Tags: tattoo | cancer | chelation | curcumin

Dangers of Tattooing Ignored

Wednesday, 04 October 2017 04:37 PM Current | Bio | Archive

I have written in the past about the dangers of tattoos. But unfortunately, the number of people getting extensive tattoos is increasing exponentially in the United States.

Yet the Food and Drug Administration still has not studied the safety of the inks being used, despite a growing number of reports of serious problems arising from tattoos.

One of the complications happening more and more often is atypical mycobacterial infections, a form of cutaneous tuberculosis.

In addition, pyogenic infection, HIV/AIDS, hepatitis C, and other infections are also increasingly being associated with tattoos. Granulomatous skin lesions have been reported as well.

A serious and often disabling disorder called vasculitis — which is a chronic inflammation of arteries — has been reported on several occasions.

Red inks appear to be the ones most often associated with contact dermatitis and significant immune reactions and disfigurement.

While there has been no official recognition of a link to cancer, I think it is far too early to tell — and I am sure that no one is accurately monitoring the possibility.

Some reactions, such as the pseudolymphomatous lesions, especially those involving the lymph nodes, can closely resemble malignant lymphomas.

The pseudoepitheliomatous reaction associated with tattoos closely resembles squamous cell cancer of the skin.

A popular form of temporary tattooing, especially among the young, involves the use of dye produced from the henna plant. Henna dye is known to produce frequent and often severe dermatitis, and can cause lethal anaphylactoid reactions in some people.

Worse yet, a compound called para-phenylenediamine (PPD) is often added to the henna dye to darken it and to quicken the fixing of the design. PPD is a potent contact dermatitis sensitizer.

What most tattoo-obsessed people do not seem to appreciate is that these dyes and inks often contain toxic metals, such as iron or manganese. These metals go from the skin to the regional lymph nodes and remain there for many years, even a lifetime.

For example, tattooing of the arms or chest will deposit the dye in lymph nodes of the axilla and draining nodes of the breast.

One of my main concerns is that these dyes can cause fibrosis of the nodes and interfere with lymphatic drainage of the area involved.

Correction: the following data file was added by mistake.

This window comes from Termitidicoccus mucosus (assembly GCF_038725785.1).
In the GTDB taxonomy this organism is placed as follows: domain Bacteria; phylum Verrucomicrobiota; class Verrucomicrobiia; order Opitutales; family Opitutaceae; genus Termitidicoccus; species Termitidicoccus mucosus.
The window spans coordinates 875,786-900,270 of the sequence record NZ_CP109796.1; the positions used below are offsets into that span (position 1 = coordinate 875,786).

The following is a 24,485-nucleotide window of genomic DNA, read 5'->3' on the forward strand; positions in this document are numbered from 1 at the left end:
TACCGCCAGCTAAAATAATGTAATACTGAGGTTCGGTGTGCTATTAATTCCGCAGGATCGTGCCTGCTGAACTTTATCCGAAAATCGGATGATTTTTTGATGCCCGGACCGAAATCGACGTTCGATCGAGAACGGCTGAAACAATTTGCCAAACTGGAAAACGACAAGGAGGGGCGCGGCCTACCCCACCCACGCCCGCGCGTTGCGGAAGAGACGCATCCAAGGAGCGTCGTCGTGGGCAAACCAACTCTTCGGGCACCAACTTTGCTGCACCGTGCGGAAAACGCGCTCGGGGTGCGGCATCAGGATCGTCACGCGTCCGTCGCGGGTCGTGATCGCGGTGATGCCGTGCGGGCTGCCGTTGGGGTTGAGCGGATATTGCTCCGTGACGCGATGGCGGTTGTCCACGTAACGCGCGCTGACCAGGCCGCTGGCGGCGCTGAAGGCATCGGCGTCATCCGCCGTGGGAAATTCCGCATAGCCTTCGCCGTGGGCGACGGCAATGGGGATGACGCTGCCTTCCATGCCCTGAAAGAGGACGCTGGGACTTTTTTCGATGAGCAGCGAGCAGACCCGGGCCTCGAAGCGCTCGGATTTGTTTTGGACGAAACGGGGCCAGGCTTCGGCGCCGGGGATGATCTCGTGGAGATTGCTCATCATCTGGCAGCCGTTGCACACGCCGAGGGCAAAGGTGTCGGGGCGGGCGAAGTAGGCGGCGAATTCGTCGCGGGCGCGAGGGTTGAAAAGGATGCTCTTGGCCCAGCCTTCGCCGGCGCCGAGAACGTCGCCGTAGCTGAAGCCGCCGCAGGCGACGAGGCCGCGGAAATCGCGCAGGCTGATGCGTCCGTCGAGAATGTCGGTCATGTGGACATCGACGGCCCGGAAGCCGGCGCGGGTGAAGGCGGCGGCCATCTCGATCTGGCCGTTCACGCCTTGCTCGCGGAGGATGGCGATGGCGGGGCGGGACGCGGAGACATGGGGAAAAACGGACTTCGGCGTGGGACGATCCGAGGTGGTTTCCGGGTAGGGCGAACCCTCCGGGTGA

Some of the dye from tattoos is carried beyond the lymph nodes and can end up in a number of organs, possibly even the brain.

The problem is that no one has examined the brains of people with extensive tattooing to see if these toxic metals are accumulating there.

Should later studies find that this is indeed happening — and that it is producing neurological degenerative disorders many years later — what will those who already have extensive tattooing do to protect themselves?

We need to stop the insane practice of tattooing with toxic chemicals right now.

I expect young men to do foolish things. But it surprises me that despite the dangers, so many young women (and even older ones) are getting extensive tattooing.

Women spend billions of dollars on cosmetics and beauty preparations every year, yet they are defacing their bodies permanently based on a ridiculous fad.

Worse, they may be destroying their health.

To destroy your health just to participate in a fad is foolish to say the least. Some have suffered from fatal anaphylactoid reactions, and a significant number of allergic reactions, especially of the skin, are occurring.

This is not only aggravating but can be disfiguring. Why anyone would do such a thing is beyond me.

What to do is a more difficult problem. Chelation would be one possible solution, because it could remove the toxic metals.

Baicalein, quercetin, hesperidin, and curcumin all bind iron and possibly the other toxic metals.

They also will help protect against the development of cancerous tumors and neurodegeneration.

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Unfortunately, the number of people getting extensive tattoos is increasing exponentially in the United States.
tattoo, cancer, chelation, curcumin
Wednesday, 04 October 2017 04:37 PM
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